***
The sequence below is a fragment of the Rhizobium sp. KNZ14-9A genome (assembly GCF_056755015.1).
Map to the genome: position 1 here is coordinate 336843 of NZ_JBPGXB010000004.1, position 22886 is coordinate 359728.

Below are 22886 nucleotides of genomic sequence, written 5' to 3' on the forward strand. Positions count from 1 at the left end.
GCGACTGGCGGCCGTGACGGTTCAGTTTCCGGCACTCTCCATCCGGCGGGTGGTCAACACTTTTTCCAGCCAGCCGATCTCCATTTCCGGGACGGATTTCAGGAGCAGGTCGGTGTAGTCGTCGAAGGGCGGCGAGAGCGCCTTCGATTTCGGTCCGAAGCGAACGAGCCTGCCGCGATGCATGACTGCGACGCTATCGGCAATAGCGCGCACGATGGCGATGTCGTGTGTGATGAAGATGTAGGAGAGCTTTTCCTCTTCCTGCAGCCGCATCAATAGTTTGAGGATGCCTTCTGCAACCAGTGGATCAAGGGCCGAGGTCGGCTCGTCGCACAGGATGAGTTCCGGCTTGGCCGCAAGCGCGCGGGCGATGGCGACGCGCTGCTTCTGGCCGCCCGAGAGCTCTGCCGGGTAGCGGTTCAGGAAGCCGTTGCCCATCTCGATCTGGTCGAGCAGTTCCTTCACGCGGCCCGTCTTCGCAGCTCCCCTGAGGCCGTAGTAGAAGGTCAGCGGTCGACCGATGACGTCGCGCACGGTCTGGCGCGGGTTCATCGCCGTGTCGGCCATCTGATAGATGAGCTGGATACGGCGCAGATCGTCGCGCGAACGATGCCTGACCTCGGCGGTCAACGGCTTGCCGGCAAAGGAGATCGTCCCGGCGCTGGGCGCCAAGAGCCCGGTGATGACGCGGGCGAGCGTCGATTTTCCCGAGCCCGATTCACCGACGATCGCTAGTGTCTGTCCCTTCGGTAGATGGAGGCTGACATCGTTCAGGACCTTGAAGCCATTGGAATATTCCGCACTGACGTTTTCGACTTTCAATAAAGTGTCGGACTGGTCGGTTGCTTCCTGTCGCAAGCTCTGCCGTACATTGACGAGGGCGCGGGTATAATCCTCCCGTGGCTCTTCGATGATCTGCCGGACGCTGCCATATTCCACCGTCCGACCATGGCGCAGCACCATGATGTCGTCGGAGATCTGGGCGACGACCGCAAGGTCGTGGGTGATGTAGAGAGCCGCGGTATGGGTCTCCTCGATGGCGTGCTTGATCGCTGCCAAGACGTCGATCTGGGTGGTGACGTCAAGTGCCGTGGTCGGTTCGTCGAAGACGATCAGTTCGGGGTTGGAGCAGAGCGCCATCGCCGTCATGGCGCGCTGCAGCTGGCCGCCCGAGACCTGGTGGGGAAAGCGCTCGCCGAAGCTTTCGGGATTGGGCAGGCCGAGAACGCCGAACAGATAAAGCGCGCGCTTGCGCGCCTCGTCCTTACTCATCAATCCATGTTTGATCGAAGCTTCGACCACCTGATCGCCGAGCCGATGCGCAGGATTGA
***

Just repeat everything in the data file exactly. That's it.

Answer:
The sequence below is a fragment of the Rhizobium sp. KNZ14-9A genome (assembly GCF_056755015.1).
Map to the genome: position 1 here is coordinate 336843 of NZ_JBPGXB010000004.1, position 22886 is coordinate 359728.

Below are 22886 nucleotides of genomic sequence, written 5' to 3' on the forward strand. Positions count from 1 at the left end.
GCGACTGGCGGCCGTGACGGTTCAGTTTCCGGCACTCTCCATCCGGCGGGTGGTCAACACTTTTTCCAGCCAGCCGATCTCCATTTCCGGGACGGATTTCAGGAGCAGGTCGGTGTAGTCGTCGAAGGGCGGCGAGAGCGCCTTCGATTTCGGTCCGAAGCGAACGAGCCTGCCGCGATGCATGACTGCGACGCTATCGGCAATAGCGCGCACGATGGCGATGTCGTGTGTGATGAAGATGTAGGAGAGCTTTTCCTCTTCCTGCAGCCGCATCAATAGTTTGAGGATGCCTTCTGCAACCAGTGGATCAAGGGCCGAGGTCGGCTCGTCGCACAGGATGAGTTCCGGCTTGGCCGCAAGCGCGCGGGCGATGGCGACGCGCTGCTTCTGGCCGCCCGAGAGCTCTGCCGGGTAGCGGTTCAGGAAGCCGTTGCCCATCTCGATCTGGTCGAGCAGTTCCTTCACGCGGCCCGTCTTCGCAGCTCCCCTGAGGCCGTAGTAGAAGGTCAGCGGTCGACCGATGACGTCGCGCACGGTCTGGCGCGGGTTCATCGCCGTGTCGGCCATCTGATAGATGAGCTGGATACGGCGCAGATCGTCGCGCGAACGATGCCTGACCTCGGCGGTCAACGGCTTGCCGGCAAAGGAGATCGTCCCGGCGCTGGGCGCCAAGAGCCCGGTGATGACGCGGGCGAGCGTCGATTTTCCCGAGCCCGATTCACCGACGATCGCTAGTGTCTGTCCCTTCGGTAGATGGAGGCTGACATCGTTCAGGACCTTGAAGCCATTGGAATATTCCGCACTGACGTTTTCGACTTTCAATAAAGTGTCGGACTGGTCGGTTGCTTCCTGTCGCAAGCTCTGCCGTACATTGACGAGGGCGCGGGTATAATCCTCCCGTGGCTCTTCGATGATCTGCCGGACGCTGCCATATTCCACCGTCCGACCATGGCGCAGCACCATGATGTCGTCGGAGATCTGGGCGACGACCGCAAGGTCGTGGGTGATGTAGAGAGCCGCGGTATGGGTCTCCTCGATGGCGTGCTTGATCGCTGCCAAGACGTCGATCTGGGTGGTGACGTCAAGTGCCGTGGTCGGTTCGTCGAAGACGATCAGTTCGGGGTTGGAGCAGAGCGCCATCGCCGTCATGGCGCGCTGCAGCTGGCCGCCCGAGACCTGGTGGGGAAAGCGCTCGCCGAAGCTTTCGGGATTGGGCAGGCCGAGAACGCCGAACAGATAAAGCGCGCGCTTGCGCGCCTCGTCCTTACTCATCAATCCATGTTTGATCGAAGCTTCGACCACCTGATCGCCGAGCCGATGCGCAGGATTGA